Choosing the Right Trustees

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One of the advantages of age is perspective. I’m further along the financial life cycle than many of my younger partners and able to voice the concerns of my generation – and the experience of a long career in wealth management – as we advise families on some of the most important decisions they will ever make.

In our estate planning discussions, we ask our clients many of the same questions that I ask myself. Who will serve as a trustee for children and grandchildren? Should that responsibility go to a friend, to the children or other relatives, to a lawyer or accountant, or to an institution? Who will step into the grantor’s shoes as needed?
 
As we dig a little deeper, other questions come to mind. Of friends and family, advisors and institutional relationships, who has the experience to protect the assets from theft or the Bernie Madoffs of this world? To make the best investment decisions? To make sure that the trust income is properly reported and the appropriate tax returns are filed? And, just as important, who will provide the most effective counsel to children and grandchildren on financial affairs?
 
I started my career over 30 years ago as a trust officer, so I know well that a properly established, managed and administered trust will provide the most benefit to its beneficiaries. There’s a lot to consider, and the starting point is recognition that family circumstances can and will change. All trusts, especially those designed to last for two or more generations, need to have an element of flexibility to balance the intent of the grantor with the evolving needs of the beneficiaries.
 
Without a doubt, my family knows itself best. I don’t want one of my two children to serve as trustee for their sibling, however, as this could cause lasting damage to their relationship and affect their own children, as well as the family as a whole. (Indeed, that’s pretty much the last thing I want.) There are circumstances in which this approach makes sense, but they are relatively rare. Nor do I want to worry about replacing my long-term attorney or accountant if I appoint one of them.
 
Trust companies are more objective, of course, and a number pride themselves on their histories. But I know from personal experience that many trust companies have changed a great deal in recent years. I don’t want my beneficiaries to feel that the institution I chose had become impersonal, bureaucratic or that it charged too much. Beneficiaries should have the right to replace the trustee – and without having to pay any termination fees.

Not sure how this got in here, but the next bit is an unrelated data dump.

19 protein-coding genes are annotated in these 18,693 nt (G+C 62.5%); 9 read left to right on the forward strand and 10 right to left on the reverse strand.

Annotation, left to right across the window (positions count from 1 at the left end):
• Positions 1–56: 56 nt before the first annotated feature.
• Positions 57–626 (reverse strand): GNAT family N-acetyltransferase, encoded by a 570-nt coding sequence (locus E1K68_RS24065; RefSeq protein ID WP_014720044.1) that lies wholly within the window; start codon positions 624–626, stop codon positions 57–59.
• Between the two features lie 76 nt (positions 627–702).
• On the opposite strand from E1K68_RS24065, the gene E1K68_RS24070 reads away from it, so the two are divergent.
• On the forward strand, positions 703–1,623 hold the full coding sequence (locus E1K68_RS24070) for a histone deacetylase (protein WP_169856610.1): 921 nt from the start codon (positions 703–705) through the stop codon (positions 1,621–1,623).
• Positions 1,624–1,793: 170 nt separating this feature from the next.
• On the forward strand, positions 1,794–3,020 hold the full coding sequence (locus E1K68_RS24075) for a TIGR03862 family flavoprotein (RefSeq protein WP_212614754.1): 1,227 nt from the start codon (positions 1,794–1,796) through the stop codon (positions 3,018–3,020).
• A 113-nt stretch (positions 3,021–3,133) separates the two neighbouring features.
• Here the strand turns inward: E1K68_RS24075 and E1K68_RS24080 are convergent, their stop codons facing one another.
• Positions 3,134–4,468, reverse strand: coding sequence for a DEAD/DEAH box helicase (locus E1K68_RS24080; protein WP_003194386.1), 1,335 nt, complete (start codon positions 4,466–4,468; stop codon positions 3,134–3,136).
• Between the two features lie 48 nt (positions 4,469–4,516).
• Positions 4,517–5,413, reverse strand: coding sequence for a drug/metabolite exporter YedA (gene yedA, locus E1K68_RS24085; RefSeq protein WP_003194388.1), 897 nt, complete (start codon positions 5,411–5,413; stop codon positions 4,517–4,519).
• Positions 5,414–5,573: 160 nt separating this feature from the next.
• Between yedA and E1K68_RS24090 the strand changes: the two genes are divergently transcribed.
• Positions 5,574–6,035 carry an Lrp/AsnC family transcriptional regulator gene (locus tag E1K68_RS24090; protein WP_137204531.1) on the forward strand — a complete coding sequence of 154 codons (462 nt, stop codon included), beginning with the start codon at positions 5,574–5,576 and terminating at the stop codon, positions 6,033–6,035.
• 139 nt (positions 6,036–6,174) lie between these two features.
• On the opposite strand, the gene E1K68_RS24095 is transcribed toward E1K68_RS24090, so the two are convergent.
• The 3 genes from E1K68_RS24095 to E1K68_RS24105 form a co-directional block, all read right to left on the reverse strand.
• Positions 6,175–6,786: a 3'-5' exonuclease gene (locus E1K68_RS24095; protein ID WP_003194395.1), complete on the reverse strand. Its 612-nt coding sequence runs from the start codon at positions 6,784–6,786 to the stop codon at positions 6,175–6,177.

In the end, I chose an individual and an institutional trustee (Evercore Trust Company, N.A., a close affiliate of Evercore Wealth Management) to co-manage my own family’s affairs. My beneficiaries will have, to my mind, the best of both worlds, with the close understanding of their relative and the support of an experienced, flexible institution. It’s important to note that the individual will also benefit from the relationship with the institution: Becoming a trustee is a big responsibility and I want to do what I can, while I can, to ease that burden for the individual I chose. The individual co-trustee, on the other hand, will provide a level of governance over the corporate trustee, and will have the power to remove and replace the corporate trustee should it be necessary to do so.
 
My own affairs are relatively straightforward. Many of our clients have more questions to address, including the future ownership and management of family businesses or shared assets, such as vacation homes, concentrated stock holdings, a private business or a valuable art collection. In our firm’s collective personal trust and fiduciary experience, we’ve probably seen it all. Often, they have more personal issues to consider, such as protecting assets from the potential ravages of divorce or fairly managing the conflicting interests in families with relatives from previous marriages or special needs.
 
For these clients, a flexible institutional trustee is usually a component in the right solution. Evercore Trust Company can act as a sole trustee or joint trustee and is able to manage a wide range of assets for families across the United States.
 
The right trust, structured, managed and administered the right way, can do much to resolve pressing estate planning questions and prevent future conflicts, now and among future generations. That’s a legacy worth leaving.
 
 
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Jeff Maurer is the CEO of Evercore Wealth Management and the Chairman of Evercore Trust Company. He can be contacted at maurer@evercore.com.

 

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